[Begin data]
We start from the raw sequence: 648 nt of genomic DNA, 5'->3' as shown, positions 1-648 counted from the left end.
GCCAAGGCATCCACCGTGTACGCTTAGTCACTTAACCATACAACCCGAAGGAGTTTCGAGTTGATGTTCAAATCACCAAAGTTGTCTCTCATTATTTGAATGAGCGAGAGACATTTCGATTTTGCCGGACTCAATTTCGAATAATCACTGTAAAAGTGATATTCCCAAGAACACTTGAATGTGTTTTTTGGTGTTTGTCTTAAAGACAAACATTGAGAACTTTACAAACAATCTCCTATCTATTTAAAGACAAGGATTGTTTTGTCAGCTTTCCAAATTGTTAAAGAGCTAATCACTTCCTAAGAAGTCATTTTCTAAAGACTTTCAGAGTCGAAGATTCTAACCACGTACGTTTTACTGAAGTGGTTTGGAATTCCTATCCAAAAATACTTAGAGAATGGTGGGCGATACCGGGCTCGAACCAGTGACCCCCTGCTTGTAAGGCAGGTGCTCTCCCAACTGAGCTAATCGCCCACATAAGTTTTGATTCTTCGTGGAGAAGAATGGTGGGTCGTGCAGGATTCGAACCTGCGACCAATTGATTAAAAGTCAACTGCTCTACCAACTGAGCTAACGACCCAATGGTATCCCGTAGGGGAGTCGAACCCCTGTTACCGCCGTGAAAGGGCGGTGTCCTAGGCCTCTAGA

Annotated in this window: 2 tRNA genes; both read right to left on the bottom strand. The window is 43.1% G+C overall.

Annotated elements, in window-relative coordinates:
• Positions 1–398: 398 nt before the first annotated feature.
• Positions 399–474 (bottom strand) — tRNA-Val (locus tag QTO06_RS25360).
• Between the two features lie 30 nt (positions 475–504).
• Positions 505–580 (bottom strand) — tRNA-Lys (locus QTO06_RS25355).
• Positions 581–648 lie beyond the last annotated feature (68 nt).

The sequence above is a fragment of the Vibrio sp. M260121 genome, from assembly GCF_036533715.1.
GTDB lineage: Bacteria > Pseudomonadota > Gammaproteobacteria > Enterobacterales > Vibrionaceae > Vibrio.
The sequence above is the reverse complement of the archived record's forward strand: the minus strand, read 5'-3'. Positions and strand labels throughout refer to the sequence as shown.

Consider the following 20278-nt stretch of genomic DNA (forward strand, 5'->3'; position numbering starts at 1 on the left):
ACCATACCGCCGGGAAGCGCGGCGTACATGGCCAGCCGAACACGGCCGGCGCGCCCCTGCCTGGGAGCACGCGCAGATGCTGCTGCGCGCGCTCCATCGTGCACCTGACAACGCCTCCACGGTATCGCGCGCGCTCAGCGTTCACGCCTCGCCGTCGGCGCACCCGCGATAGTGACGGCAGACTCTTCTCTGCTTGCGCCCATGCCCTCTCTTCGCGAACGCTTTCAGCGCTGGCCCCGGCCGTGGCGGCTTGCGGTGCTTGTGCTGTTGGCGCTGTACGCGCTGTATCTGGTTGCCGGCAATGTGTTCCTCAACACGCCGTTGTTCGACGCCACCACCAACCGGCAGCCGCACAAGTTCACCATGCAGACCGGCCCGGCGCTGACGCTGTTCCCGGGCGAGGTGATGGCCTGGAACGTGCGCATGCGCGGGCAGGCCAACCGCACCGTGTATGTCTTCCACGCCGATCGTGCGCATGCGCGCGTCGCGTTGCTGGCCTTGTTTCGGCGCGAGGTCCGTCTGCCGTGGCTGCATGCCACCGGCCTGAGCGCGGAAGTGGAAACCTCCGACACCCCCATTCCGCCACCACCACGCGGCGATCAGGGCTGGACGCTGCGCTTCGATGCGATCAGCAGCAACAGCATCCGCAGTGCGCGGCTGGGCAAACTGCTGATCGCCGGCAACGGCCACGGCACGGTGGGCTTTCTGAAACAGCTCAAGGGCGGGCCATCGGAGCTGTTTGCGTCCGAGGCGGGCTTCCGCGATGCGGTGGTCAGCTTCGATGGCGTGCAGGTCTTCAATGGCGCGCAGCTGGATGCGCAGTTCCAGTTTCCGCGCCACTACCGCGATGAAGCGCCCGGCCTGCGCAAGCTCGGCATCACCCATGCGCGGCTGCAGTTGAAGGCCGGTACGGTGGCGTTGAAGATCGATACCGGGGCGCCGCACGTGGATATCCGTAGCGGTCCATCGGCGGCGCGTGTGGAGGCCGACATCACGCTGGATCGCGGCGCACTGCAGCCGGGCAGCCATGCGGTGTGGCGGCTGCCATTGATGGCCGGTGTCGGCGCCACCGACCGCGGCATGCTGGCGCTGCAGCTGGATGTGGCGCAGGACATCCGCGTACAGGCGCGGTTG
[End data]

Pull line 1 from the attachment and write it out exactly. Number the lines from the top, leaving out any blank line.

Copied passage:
We start from the raw sequence: 648 nt of genomic DNA, 5'->3' as shown, positions 1-648 counted from the left end.